Lord Clyde, however, indicated that sometimes the physical nature of the object and its relationship to the land, rather than intention, becomes the dominant question. Physical inspection of the item (here the bungalow) and its relationship with the land becomes important. He said:
‘An unusual, although by no means unique feature of the present case is that the alleged chattel is the building itself. This invites the approach of asking whether it is real property in its own right. Apart from the considerations which I already mentioned it seems to me that it is proper to have regard to the genus of the alleged chattel.’
The Recorder at first instance and the judges in the House of Lords were impressed by the fact that a visual inspection that the bungalow was not a temporary structure intended to be removed but was definitely there to stay. This impression was confirmed by the fact that you would destroy the bungalow if you tried to remove it. This was a strong indicator that it was not a chattel.
So it seems that there are two alternative routes by which an item can become part of the land. It can either be part and parcel of the land or it can become part of the land when this accords with the ‘objective intention’ of the person who brought the item onto the land. In either event, their Lordships indicated that the word ‘fixtures’ was now used in such different ways that it was better to avoid it.
Lord Clyde offered an attempt to understand the idea of ‘objective intention’:
‘Indeed it may be that the use of the word intention is misleading. It is the purpose which the object is serving which has to be regarded, not the purpose of the person who put it there. The question is whether the object is designed (emphasis added) for the use or enjoyment of the land or for the more complete or convenient use or enjoyment of the thing itself.’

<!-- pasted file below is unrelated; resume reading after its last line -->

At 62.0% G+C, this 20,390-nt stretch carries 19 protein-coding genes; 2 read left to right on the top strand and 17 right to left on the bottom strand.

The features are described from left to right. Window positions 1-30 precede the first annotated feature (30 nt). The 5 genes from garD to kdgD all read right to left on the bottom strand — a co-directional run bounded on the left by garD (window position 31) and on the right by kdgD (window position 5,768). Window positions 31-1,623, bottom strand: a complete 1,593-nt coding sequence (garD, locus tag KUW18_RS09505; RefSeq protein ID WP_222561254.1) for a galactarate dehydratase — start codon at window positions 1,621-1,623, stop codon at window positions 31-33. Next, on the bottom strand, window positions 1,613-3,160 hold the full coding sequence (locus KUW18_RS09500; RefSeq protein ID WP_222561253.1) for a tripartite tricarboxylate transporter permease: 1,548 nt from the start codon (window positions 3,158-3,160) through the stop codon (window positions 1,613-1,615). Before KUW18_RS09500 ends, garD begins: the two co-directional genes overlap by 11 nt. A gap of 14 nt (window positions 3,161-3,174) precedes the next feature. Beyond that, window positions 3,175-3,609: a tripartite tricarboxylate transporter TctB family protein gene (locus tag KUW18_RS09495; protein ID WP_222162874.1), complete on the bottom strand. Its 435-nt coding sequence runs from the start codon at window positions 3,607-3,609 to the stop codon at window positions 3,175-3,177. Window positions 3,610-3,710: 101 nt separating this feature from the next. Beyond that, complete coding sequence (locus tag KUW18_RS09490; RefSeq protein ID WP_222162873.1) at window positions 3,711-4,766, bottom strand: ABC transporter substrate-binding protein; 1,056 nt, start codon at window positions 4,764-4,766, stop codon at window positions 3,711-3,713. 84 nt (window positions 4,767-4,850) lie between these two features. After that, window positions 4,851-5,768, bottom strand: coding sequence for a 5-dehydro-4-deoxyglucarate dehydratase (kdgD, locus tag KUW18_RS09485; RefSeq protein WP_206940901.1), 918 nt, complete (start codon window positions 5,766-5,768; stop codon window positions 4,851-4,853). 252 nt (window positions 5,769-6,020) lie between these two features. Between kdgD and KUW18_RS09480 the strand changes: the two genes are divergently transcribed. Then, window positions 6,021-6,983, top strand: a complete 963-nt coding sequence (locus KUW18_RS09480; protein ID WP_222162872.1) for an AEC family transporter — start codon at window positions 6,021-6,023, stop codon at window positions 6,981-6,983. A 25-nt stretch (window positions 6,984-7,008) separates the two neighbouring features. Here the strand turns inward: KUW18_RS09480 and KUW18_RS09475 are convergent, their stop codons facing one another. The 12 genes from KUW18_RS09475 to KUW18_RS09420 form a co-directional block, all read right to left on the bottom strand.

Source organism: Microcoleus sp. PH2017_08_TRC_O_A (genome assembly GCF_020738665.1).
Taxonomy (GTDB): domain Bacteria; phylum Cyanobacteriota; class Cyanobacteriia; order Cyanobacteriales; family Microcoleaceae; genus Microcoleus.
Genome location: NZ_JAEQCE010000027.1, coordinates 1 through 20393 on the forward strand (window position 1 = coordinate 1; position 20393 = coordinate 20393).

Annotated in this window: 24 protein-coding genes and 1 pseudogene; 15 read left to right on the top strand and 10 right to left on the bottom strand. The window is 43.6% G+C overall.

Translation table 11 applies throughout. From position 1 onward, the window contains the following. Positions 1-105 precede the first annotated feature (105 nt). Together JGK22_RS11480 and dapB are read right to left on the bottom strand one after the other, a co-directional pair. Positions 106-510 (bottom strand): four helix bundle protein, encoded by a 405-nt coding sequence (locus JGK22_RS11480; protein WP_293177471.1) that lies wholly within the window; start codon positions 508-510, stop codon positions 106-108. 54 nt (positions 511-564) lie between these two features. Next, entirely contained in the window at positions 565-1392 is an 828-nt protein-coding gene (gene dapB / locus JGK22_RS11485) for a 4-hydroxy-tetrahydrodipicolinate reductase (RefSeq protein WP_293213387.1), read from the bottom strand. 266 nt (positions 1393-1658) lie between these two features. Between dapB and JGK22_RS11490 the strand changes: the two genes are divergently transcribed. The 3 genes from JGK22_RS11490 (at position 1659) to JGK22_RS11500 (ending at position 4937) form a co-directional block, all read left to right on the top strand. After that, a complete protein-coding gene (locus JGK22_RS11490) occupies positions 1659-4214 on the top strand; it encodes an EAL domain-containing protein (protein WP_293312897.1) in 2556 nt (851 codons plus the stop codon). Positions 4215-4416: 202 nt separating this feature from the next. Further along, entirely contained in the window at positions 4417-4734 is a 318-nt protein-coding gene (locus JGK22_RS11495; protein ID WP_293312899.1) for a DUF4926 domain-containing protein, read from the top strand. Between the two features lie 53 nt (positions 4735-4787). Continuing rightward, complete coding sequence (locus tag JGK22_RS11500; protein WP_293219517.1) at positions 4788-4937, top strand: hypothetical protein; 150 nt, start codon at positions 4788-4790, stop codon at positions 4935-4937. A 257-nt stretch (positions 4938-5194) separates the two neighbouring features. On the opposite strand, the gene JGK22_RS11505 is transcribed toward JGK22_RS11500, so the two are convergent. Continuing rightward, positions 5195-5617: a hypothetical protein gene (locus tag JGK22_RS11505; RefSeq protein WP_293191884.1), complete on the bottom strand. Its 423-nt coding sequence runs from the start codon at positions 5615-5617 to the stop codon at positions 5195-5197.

Lord Clyde’s judgment is also noteworthy in that it draws attention to the fact that the law in this area has tended to conflate two separate questions into just one question. Whether an item has become part of the land (the doctrine of accretion) is a separate question from whether or not the person who put it there can remove it when they leave the land (as is the case with tenants’ fixtures, for example). Failing to appreciate that these are separate issues has been a potent source of confusion. Luther makes the same point.
The law in this area is dominated by the degree and purpose of annexation tests outlined in Holland v Hodgson. Elitestone suggests that in some cases a physical survey of the item and its relationship with the land will yield a common-sense answer. The law is imprecise in a number of ways. First, what is the relationship between the degree and purpose of annexation tests. Second, what role does the ‘objective intention’ of the person who brought the item onto the land play (and, anyway, what is ‘objective intention’)? Third, in practice the tests fail to answer the everyday questions of lawyers and their clients. The problem is that there is no obviously superior legal rule that could be applied. As a result, lawyers will need to be alive to the problem and ensure that it is dealt with contractually.